There are three ways in which a statement, especially a disputable statement, can be placed before mankind. The first is to assert it by avowed authority; this is done by deities, the priests of deities, oracles, minor poets, parents and guardians, and men who have “a message to their age”. The second way is to prove it by reason; this was done by the mediaeval schoolmen, and by some of the early and comparatively forgotten men of science. It is now quite abandoned. The third method is this: when you have neither the courage to assert a thing nor the capacity to prove it, you allude to it in a light and airy style, as if somebody else had asserted and proved it already. Thus the first method is to say, “Pigs do fly in heaven; I have had a vision of heaven, and you have not.” The second method is to say, “Come down to my little place in Essex, and I will show you pigs flying about like finches and building nests in the elms”. Both these positions require a certain valour to sustain them, and are now, therefore, generally dropped. The third method, which is usually adopted, is to say, “Professor Gubbins belongs to the old school of scientific criticism, and cannot but strike us as limited in this age of wireless telegraphy and aerial swine”; or “Doubtless we should be as much surprised at the deeds of our descendants as would an Ancient Briton at a motor-car or a flying pig, or any such common sight in our streets”. In short, this third method consists in referring to the very thing that is in dispute as if it were now beyond dispute. This is known as the Restrained or Gentlemanly method; it is used by company promoters, by professors of hair-dressing and the other progressive arts, and especially by journalists like myself.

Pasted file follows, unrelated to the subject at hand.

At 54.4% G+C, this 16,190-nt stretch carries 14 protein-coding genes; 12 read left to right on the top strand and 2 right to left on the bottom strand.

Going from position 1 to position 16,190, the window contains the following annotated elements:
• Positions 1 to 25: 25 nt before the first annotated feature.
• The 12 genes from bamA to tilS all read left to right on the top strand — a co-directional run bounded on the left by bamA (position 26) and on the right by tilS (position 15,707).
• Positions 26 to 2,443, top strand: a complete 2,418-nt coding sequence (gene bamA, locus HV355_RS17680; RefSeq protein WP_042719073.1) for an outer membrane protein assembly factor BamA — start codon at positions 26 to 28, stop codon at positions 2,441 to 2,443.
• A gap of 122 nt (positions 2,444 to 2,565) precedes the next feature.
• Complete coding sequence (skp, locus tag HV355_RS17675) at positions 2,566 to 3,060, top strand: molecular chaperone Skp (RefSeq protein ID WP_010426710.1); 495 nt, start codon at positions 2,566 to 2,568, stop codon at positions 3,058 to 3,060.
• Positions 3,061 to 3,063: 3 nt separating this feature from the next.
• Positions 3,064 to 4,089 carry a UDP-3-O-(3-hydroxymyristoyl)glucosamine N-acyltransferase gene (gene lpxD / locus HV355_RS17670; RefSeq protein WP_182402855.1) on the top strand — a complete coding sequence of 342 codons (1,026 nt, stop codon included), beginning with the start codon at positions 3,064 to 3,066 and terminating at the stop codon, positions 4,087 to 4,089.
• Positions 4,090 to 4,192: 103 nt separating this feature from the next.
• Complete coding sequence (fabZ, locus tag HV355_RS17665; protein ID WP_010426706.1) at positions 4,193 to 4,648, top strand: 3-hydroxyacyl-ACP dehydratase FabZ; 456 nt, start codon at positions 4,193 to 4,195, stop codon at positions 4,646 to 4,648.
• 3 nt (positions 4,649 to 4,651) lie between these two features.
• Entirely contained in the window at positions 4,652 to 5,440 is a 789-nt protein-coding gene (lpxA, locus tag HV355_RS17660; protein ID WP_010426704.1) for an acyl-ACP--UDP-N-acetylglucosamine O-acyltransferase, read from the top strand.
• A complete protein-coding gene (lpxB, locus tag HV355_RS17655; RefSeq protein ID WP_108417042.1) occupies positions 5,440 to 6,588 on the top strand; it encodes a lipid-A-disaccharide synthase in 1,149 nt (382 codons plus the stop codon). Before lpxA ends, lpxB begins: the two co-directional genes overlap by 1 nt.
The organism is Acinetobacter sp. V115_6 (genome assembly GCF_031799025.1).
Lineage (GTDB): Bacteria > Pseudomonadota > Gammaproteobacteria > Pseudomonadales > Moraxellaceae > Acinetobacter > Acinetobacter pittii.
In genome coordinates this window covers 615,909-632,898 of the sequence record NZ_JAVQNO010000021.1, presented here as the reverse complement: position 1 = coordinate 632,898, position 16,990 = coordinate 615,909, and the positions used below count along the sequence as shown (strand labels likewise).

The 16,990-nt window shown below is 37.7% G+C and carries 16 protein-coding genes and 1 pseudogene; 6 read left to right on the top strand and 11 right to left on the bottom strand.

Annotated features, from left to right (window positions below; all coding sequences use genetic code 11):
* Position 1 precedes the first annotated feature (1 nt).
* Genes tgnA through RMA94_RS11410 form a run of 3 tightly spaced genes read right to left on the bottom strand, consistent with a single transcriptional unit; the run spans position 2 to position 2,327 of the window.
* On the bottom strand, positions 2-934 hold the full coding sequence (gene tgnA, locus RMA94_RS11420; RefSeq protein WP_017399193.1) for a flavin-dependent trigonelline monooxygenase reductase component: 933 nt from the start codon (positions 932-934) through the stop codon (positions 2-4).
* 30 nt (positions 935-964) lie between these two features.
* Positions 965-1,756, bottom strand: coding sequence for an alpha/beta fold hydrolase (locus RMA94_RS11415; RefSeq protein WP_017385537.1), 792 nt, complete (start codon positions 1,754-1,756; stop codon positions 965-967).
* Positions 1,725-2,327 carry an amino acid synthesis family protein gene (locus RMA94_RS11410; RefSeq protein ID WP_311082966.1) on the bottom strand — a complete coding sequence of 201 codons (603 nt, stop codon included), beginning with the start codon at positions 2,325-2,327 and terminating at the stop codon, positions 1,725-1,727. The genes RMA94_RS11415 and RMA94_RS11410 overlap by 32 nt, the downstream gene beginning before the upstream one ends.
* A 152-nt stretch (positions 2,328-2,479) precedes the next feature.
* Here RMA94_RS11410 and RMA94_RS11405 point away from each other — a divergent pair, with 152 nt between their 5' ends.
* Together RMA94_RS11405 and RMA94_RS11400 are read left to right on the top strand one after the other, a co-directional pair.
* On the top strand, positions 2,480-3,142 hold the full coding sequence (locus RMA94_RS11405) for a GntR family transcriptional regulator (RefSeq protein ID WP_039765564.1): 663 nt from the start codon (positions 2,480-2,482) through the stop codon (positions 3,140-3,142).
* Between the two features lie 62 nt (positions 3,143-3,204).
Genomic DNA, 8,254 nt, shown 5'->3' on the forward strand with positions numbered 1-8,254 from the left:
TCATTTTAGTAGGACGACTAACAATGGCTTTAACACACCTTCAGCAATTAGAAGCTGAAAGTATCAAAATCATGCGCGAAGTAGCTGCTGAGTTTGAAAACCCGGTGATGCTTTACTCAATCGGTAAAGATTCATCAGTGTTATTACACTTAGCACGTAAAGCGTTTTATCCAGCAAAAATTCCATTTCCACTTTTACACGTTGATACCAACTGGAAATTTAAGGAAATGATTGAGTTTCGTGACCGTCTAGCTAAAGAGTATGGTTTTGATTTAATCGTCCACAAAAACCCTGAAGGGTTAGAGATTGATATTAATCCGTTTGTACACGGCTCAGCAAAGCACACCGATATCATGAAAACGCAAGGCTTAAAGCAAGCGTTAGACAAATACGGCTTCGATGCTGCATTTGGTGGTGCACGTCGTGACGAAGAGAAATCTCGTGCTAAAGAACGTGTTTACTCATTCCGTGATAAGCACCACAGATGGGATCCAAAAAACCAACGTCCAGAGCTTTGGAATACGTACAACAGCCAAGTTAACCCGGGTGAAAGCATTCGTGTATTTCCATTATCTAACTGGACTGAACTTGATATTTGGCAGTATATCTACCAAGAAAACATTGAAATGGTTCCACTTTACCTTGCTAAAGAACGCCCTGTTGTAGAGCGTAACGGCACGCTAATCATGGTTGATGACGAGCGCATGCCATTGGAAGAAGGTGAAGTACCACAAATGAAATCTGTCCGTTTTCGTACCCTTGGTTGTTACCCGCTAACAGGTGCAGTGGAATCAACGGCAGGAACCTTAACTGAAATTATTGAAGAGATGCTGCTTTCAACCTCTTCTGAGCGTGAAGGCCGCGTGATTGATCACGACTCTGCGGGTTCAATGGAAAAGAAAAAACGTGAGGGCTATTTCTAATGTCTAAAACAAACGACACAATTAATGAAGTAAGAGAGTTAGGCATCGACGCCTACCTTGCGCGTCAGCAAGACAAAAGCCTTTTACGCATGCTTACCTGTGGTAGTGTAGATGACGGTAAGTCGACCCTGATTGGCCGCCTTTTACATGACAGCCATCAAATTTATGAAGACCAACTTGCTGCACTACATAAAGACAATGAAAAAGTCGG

— Illustrated London News, 7 August 1909.